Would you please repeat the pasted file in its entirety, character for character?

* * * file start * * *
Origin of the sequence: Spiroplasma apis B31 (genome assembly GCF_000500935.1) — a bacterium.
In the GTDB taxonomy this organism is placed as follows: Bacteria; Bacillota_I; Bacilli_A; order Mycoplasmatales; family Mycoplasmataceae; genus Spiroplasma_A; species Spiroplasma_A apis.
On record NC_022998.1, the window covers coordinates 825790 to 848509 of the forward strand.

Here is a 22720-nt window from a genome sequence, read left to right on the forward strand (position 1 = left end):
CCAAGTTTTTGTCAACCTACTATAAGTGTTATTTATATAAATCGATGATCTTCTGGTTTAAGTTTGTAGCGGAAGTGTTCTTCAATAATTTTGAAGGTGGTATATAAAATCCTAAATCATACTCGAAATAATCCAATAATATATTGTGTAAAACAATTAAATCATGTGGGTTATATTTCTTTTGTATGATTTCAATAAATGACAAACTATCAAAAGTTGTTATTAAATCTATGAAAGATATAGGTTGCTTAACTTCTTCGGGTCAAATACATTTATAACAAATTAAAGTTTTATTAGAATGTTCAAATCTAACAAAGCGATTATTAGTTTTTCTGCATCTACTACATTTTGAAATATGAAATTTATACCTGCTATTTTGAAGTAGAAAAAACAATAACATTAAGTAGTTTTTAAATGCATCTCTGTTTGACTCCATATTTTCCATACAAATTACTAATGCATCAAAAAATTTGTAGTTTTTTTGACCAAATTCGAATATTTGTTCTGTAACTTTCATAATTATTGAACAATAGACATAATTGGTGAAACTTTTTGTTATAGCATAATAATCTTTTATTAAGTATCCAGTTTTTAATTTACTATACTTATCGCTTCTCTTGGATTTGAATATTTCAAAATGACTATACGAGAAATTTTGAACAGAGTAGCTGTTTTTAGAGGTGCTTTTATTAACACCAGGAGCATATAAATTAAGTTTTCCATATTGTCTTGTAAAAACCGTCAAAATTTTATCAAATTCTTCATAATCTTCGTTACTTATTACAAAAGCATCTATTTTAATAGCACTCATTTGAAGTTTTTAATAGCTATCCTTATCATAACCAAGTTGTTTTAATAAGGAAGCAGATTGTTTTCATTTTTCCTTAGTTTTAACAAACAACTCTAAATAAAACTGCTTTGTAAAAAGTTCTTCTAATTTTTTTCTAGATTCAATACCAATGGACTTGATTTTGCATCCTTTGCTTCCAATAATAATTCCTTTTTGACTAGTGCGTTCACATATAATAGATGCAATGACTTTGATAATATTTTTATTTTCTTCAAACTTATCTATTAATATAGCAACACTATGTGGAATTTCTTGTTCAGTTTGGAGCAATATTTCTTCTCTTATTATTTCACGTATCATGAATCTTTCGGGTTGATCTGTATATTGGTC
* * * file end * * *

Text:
Origin of the sequence: Spiroplasma apis B31 (genome assembly GCF_000500935.1) — a bacterium.
In the GTDB taxonomy this organism is placed as follows: Bacteria; Bacillota_I; Bacilli_A; order Mycoplasmatales; family Mycoplasmataceae; genus Spiroplasma_A; species Spiroplasma_A apis.
On record NC_022998.1, the window covers coordinates 825790 to 848509 of the forward strand.

Here is a 22720-nt window from a genome sequence, read left to right on the forward strand (position 1 = left end):
CCAAGTTTTTGTCAACCTACTATAAGTGTTATTTATATAAATCGATGATCTTCTGGTTTAAGTTTGTAGCGGAAGTGTTCTTCAATAATTTTGAAGGTGGTATATAAAATCCTAAATCATACTCGAAATAATCCAATAATATATTGTGTAAAACAATTAAATCATGTGGGTTATATTTCTTTTGTATGATTTCAATAAATGACAAACTATCAAAAGTTGTTATTAAATCTATGAAAGATATAGGTTGCTTAACTTCTTCGGGTCAAATACATTTATAACAAATTAAAGTTTTATTAGAATGTTCAAATCTAACAAAGCGATTATTAGTTTTTCTGCATCTACTACATTTTGAAATATGAAATTTATACCTGCTATTTTGAAGTAGAAAAAACAATAACATTAAGTAGTTTTTAAATGCATCTCTGTTTGACTCCATATTTTCCATACAAATTACTAATGCATCAAAAAATTTGTAGTTTTTTTGACCAAATTCGAATATTTGTTCTGTAACTTTCATAATTATTGAACAATAGACATAATTGGTGAAACTTTTTGTTATAGCATAATAATCTTTTATTAAGTATCCAGTTTTTAATTTACTATACTTATCGCTTCTCTTGGATTTGAATATTTCAAAATGACTATACGAGAAATTTTGAACAGAGTAGCTGTTTTTAGAGGTGCTTTTATTAACACCAGGAGCATATAAATTAAGTTTTCCATATTGTCTTGTAAAAACCGTCAAAATTTTATCAAATTCTTCATAATCTTCGTTACTTATTACAAAAGCATCTATTTTAATAGCACTCATTTGAAGTTTTTAATAGCTATCCTTATCATAACCAAGTTGTTTTAATAAGGAAGCAGATTGTTTTCATTTTTCCTTAGTTTTAACAAACAACTCTAAATAAAACTGCTTTGTAAAAAGTTCTTCTAATTTTTTTCTAGATTCAATACCAATGGACTTGATTTTGCATCCTTTGCTTCCAATAATAATTCCTTTTTGACTAGTGCGTTCACATATAATAGATGCAATGACTTTGATAATATTTTTATTTTCTTCAAACTTATCTATTAATATAGCAACACTATGTGGAATTTCTTGTTCAGTTTGGAGCAATATTTCTTCTCTTATTATTTCACGTATCATGAATCTTTCGGGTTGATCTGTATATTGGTC